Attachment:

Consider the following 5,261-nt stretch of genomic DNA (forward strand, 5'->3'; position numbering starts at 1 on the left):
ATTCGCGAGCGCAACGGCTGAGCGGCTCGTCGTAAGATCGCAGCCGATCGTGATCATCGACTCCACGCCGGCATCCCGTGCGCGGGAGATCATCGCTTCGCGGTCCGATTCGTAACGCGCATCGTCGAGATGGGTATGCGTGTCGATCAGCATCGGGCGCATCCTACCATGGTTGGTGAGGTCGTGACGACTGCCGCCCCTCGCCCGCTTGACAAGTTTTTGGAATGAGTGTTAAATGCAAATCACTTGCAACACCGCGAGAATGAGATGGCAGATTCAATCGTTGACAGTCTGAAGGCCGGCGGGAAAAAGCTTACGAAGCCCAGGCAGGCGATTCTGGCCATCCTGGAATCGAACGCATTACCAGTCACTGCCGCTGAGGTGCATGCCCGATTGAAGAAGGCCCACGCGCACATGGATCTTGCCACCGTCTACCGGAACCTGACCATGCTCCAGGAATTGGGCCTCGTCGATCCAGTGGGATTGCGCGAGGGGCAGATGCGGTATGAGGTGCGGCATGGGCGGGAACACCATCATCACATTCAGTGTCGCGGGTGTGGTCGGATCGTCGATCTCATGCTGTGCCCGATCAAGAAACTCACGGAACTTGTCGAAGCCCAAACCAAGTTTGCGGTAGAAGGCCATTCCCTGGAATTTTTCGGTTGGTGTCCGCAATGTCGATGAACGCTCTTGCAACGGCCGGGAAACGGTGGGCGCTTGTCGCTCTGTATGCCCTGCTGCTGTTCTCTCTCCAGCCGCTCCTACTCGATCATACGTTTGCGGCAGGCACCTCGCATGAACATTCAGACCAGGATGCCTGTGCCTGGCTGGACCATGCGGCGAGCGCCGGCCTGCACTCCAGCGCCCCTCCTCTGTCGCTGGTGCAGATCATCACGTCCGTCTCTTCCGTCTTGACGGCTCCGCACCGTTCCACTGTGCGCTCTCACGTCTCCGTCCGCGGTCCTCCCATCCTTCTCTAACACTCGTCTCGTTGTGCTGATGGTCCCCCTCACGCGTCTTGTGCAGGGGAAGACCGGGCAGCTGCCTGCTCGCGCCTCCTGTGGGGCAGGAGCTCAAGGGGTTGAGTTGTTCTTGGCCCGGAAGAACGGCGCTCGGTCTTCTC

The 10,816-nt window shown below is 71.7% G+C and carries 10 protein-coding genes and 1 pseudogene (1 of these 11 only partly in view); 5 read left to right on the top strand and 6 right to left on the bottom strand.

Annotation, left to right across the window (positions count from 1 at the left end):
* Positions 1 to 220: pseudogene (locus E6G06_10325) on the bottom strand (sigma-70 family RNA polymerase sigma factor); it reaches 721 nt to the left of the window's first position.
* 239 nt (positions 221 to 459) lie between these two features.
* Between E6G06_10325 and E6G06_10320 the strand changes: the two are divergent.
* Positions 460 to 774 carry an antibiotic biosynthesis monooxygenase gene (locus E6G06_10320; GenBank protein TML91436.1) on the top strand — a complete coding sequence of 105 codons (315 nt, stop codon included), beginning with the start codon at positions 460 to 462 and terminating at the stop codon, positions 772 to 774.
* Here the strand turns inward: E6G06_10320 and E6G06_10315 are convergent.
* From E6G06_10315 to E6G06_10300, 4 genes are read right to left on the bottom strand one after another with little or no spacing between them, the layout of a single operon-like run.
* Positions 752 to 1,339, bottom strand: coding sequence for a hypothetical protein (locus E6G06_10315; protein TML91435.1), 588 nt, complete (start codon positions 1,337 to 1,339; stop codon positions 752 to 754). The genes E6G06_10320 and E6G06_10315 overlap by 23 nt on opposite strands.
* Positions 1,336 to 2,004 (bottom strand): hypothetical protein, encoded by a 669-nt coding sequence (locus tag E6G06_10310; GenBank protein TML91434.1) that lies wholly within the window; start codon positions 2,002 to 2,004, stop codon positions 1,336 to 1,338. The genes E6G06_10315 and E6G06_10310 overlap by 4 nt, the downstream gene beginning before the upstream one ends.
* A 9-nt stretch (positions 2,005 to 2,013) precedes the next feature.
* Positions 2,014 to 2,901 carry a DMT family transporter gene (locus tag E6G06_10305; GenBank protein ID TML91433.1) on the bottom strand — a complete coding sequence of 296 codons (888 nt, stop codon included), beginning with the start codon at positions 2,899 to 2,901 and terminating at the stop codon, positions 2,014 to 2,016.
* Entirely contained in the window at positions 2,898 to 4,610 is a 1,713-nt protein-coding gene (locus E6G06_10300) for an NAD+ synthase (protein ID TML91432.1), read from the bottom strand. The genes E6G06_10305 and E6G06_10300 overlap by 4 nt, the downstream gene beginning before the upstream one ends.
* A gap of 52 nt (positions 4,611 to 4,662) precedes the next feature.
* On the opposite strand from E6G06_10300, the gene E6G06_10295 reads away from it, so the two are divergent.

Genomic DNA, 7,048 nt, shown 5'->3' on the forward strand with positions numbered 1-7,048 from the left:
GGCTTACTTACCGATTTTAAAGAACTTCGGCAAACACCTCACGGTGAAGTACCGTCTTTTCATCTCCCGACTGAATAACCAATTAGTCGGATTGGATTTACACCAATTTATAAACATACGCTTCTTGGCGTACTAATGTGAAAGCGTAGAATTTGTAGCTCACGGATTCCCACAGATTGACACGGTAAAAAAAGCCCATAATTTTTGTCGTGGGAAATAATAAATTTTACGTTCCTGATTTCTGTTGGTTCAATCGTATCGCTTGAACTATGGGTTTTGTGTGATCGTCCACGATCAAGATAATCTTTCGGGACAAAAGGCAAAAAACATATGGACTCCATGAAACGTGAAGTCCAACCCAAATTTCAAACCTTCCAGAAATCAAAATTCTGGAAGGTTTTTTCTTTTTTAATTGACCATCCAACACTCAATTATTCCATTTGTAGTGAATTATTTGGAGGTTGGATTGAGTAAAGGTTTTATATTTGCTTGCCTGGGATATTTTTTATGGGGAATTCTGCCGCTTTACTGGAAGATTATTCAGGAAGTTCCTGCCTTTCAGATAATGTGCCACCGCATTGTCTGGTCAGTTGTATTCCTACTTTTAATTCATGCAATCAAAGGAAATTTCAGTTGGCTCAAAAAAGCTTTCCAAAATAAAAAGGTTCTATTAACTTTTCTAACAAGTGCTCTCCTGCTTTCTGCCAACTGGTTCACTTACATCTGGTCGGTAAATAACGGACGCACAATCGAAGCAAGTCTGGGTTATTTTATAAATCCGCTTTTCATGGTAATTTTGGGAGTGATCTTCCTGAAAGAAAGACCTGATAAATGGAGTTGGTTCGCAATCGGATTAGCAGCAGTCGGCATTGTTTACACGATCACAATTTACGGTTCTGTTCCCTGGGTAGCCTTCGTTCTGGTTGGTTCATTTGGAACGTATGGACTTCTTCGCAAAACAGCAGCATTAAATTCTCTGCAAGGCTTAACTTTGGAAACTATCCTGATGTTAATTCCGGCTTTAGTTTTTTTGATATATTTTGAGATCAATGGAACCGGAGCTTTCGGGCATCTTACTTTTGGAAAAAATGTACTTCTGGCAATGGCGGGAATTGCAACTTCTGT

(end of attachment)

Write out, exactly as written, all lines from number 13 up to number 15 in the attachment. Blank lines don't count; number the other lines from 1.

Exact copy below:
* A 9-nt stretch (positions 2,005 to 2,013) precedes the next feature.
* Positions 2,014 to 2,901 carry a DMT family transporter gene (locus tag E6G06_10305; GenBank protein ID TML91433.1) on the bottom strand — a complete coding sequence of 296 codons (888 nt, stop codon included), beginning with the start codon at positions 2,899 to 2,901 and terminating at the stop codon, positions 2,014 to 2,016.
* Entirely contained in the window at positions 2,898 to 4,610 is a 1,713-nt protein-coding gene (locus E6G06_10300) for an NAD+ synthase (protein ID TML91432.1), read from the bottom strand. The genes E6G06_10305 and E6G06_10300 overlap by 4 nt, the downstream gene beginning before the upstream one ends.